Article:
Not too long ago, I reviewed The Art of Dead Space, one of my favorite horror games. Today, we’re going to be checking out another art book from another one of my favorite games: The Last of Us. While it isn’t quite as fantastical as Dead Space, The Last of Us was an absolutely beautifully designed game, imagining the United States many years after an apocalyptic plague wiped out the vast majority of the population, leaving much of the nation’s infrastructure to fall apart and be reclaimed by nature.
You don’t have to look far these days to find a zombie survival video game. It’s practically a genre unto itself at this point. So it stands to reason that, for a game to make an impact, it has to have something special to set it apart from the competition. The Last of Us does this in three different ways.
First, it’s set long after the zombie plague has decimated the world. While most zombie games (and films, books, comics, etc.) are set during the early parts of the zombie outbreak in order to tap into the chaos and confusion, this game gives us a world in which humanity has adapted to living with the zombies. This make for some absolutely stunning environments in which the characters have to navigate the crumbling, often flooded remains of the country. It also makes the focus slightly different, with a much greater sense of tragedy and loss than the average zombie survival experience.
Next are the zombies (technically infected), which is the thing most often tweaked to set a horror property apart. The Last of Us is hugely successful here because of how their zombies work. Instead of dreaming up some crazy new method of infection, the developers decided to work with something from the real world: the cordyceps fugus – popularly referred to as the zombie mushroom – a parasitic organism that highjacks ants and other insects in order to propagate itself.
Finally, the most important part of The Last of Us is the relationship between the two playable characters: Joel and Ellie. They are what elevate the game from a zombie-filled survival horror experience, to something far more literary. Make no mistake, this is still very much a horror game (god, those clickers), but one with a lot more depth than we’re used to seeing. Let’s look at how The Art of The Last of Us
deals with Joel and Ellie first.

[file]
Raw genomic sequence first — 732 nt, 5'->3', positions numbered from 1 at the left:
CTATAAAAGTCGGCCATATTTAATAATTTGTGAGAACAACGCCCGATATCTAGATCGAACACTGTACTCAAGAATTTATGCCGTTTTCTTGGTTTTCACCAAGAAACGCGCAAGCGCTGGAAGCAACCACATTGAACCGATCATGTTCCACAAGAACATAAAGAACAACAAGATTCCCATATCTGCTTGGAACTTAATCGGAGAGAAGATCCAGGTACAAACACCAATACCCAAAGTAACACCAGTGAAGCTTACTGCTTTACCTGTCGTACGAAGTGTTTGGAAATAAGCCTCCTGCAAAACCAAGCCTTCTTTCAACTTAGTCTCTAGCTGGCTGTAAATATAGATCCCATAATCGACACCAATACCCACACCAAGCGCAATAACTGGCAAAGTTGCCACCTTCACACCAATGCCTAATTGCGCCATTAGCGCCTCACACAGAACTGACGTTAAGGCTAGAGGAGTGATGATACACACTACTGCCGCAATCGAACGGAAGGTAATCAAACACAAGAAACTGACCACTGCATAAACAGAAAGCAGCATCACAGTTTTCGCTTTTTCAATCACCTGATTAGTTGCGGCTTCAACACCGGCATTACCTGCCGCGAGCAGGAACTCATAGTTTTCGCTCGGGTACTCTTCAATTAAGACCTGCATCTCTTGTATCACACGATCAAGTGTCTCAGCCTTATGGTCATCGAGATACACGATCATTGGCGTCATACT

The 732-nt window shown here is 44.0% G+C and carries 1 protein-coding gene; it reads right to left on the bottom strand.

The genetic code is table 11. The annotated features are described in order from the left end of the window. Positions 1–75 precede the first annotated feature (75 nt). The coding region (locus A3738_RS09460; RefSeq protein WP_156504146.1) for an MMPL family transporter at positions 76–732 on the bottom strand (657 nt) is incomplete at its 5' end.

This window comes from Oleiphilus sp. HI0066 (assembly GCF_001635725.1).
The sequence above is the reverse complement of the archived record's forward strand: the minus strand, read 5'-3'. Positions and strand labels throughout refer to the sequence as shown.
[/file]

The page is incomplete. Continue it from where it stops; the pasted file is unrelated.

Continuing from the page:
Because they carry the emotional weight of the story, it was extremely important to get the look right, and the artists completely nailed it, eventually anyway. Like many great creations, Joel and Ellie are both the result of a good deal of iteration, minor changes compounding over time as their personalities take shape. And, since the game takes place over an extended period of time and a variety of environments, the artists experiment with a wide variety of clothes and accessories, giving the characters an incredible amount of variety.
The same care is shown with a number of characters and enemy types. The artists behind this game were absolutely incredible.
We also spend an entire chapter with the infected, showing us the enormous amount of different ways the cordyceps fungus twists and mutilates its victims for its own ends. What I loved about this chapter is how organic these artists managed to make the zombies of The Last of Us seem. You really get a sense of how these poor creatures are slowly being completely overwhelmed by the unstoppable parasite, with their ultimate fate either being killed by a survivor, or laying down to become a mountain of spores. All zombies are tragic monsters, but these seem to take things up a notch or two.
An interesting thing about this art book is that there is a chapter devoted to the game’s promotional efforts, highlighting much of the memorable artwork used, and occasionally showing a gradual evolution in that art. When I was flipping through the table of content, I didn’t think I would care for this segment of the book, but I ended up finding it fascinating.
If you like zombies, art, The Last of Us or any combination of the three, pick this book up. It’s absolutely gorgeous, and gives you a tremendous amount of insight into what goes into designing dynamic characters and environments. I only wish there had been a bit more textual content to go along with the amazing art.
Perfect timing Dave… I purchased this game last week, I have not yet started playing it but I am now even more excited about it!
I don’t want to overhype it, but this is one of my all-time favorites. Play it on hard. It makes things more fun in my mind, and I usually play everything on easy.